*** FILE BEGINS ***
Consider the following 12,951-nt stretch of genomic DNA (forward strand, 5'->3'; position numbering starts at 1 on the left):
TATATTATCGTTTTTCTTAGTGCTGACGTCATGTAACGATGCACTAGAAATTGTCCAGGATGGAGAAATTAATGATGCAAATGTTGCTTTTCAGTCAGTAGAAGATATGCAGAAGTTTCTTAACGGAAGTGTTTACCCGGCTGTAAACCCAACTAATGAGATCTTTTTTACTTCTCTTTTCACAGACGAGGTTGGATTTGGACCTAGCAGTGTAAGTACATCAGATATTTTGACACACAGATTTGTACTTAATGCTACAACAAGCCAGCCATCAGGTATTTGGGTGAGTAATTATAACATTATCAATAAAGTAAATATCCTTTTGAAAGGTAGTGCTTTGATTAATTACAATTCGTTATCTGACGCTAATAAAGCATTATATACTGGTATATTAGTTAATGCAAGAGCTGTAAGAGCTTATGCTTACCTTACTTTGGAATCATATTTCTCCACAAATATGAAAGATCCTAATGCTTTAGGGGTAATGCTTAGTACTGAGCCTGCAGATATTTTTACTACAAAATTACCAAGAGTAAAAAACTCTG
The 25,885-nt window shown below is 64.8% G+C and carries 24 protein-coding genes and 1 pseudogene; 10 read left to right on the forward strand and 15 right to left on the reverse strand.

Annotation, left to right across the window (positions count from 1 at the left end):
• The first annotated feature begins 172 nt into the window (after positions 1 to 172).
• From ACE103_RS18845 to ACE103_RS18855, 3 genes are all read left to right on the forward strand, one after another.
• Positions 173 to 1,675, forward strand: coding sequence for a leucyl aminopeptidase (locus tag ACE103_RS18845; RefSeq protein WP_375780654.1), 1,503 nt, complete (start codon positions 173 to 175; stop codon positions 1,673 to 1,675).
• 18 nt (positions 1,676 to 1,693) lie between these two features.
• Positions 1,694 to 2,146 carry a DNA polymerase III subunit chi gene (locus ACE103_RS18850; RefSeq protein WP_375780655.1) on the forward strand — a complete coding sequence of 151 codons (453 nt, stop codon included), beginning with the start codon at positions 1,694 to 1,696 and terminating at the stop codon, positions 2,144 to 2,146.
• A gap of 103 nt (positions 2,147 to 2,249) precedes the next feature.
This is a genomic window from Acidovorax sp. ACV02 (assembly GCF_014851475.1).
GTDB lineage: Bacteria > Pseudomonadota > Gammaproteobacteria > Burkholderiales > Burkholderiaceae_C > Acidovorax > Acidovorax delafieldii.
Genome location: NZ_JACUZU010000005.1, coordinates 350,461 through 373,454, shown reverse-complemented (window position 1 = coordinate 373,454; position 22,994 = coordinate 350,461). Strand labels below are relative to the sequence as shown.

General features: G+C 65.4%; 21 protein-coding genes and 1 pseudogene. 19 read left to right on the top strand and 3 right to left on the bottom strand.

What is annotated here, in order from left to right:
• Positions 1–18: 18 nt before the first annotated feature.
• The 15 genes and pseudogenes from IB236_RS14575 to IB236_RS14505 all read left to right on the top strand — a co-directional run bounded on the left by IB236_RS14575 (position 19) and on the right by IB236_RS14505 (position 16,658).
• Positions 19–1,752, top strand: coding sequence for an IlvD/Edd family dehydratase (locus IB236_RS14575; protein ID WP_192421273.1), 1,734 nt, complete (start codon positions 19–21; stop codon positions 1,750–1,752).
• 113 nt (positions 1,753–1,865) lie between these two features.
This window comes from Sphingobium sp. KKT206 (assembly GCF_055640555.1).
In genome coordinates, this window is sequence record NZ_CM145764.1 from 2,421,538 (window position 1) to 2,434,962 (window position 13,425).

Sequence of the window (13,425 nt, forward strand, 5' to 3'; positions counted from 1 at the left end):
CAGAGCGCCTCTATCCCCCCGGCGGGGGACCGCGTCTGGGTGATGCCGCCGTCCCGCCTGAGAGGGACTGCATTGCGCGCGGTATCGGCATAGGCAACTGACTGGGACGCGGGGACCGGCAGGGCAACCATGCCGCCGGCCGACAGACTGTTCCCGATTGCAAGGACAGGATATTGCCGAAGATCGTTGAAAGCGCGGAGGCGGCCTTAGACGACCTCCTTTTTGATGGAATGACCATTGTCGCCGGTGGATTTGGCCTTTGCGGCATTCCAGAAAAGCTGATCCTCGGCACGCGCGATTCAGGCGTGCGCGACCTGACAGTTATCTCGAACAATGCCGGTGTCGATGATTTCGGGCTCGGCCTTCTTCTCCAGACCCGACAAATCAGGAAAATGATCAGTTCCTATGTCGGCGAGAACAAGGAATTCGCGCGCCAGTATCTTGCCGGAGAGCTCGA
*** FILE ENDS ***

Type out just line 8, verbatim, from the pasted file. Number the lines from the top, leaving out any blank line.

• 18 nt (positions 1,676 to 1,693) lie between these two features.